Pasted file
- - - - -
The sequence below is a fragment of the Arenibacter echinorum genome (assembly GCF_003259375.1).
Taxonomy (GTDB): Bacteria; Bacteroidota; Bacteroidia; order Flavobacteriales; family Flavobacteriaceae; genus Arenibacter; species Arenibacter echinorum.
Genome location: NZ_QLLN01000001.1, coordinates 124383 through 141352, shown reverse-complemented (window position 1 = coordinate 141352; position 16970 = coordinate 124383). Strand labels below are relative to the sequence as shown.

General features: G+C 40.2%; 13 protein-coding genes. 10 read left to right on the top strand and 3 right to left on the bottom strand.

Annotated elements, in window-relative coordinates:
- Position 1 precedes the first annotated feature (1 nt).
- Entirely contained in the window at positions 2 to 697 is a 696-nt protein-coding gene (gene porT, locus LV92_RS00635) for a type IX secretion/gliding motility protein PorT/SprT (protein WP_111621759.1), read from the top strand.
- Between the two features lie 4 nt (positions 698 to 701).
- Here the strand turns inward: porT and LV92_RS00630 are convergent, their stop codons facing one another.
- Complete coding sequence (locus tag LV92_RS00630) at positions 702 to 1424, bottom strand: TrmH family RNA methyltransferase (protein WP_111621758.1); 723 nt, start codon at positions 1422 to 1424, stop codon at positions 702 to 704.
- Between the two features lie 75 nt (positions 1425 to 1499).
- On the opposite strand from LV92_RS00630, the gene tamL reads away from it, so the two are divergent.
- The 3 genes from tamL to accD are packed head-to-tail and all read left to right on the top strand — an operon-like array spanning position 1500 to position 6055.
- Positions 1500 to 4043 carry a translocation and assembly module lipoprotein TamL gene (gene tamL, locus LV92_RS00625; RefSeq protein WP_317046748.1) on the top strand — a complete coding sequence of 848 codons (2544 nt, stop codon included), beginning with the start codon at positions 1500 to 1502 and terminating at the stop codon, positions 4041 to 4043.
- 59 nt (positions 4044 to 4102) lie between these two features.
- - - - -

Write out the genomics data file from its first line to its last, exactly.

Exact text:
The sequence below is a fragment of the Arenibacter echinorum genome (assembly GCF_003259375.1).
Taxonomy (GTDB): Bacteria; Bacteroidota; Bacteroidia; order Flavobacteriales; family Flavobacteriaceae; genus Arenibacter; species Arenibacter echinorum.
Genome location: NZ_QLLN01000001.1, coordinates 124383 through 141352, shown reverse-complemented (window position 1 = coordinate 141352; position 16970 = coordinate 124383). Strand labels below are relative to the sequence as shown.

General features: G+C 40.2%; 13 protein-coding genes. 10 read left to right on the top strand and 3 right to left on the bottom strand.

Annotated elements, in window-relative coordinates:
- Position 1 precedes the first annotated feature (1 nt).
- Entirely contained in the window at positions 2 to 697 is a 696-nt protein-coding gene (gene porT, locus LV92_RS00635) for a type IX secretion/gliding motility protein PorT/SprT (protein WP_111621759.1), read from the top strand.
- Between the two features lie 4 nt (positions 698 to 701).
- Here the strand turns inward: porT and LV92_RS00630 are convergent, their stop codons facing one another.
- Complete coding sequence (locus tag LV92_RS00630) at positions 702 to 1424, bottom strand: TrmH family RNA methyltransferase (protein WP_111621758.1); 723 nt, start codon at positions 1422 to 1424, stop codon at positions 702 to 704.
- Between the two features lie 75 nt (positions 1425 to 1499).
- On the opposite strand from LV92_RS00630, the gene tamL reads away from it, so the two are divergent.
- The 3 genes from tamL to accD are packed head-to-tail and all read left to right on the top strand — an operon-like array spanning position 1500 to position 6055.
- Positions 1500 to 4043 carry a translocation and assembly module lipoprotein TamL gene (gene tamL, locus LV92_RS00625; RefSeq protein WP_317046748.1) on the top strand — a complete coding sequence of 848 codons (2544 nt, stop codon included), beginning with the start codon at positions 1500 to 1502 and terminating at the stop codon, positions 4041 to 4043.
- 59 nt (positions 4044 to 4102) lie between these two features.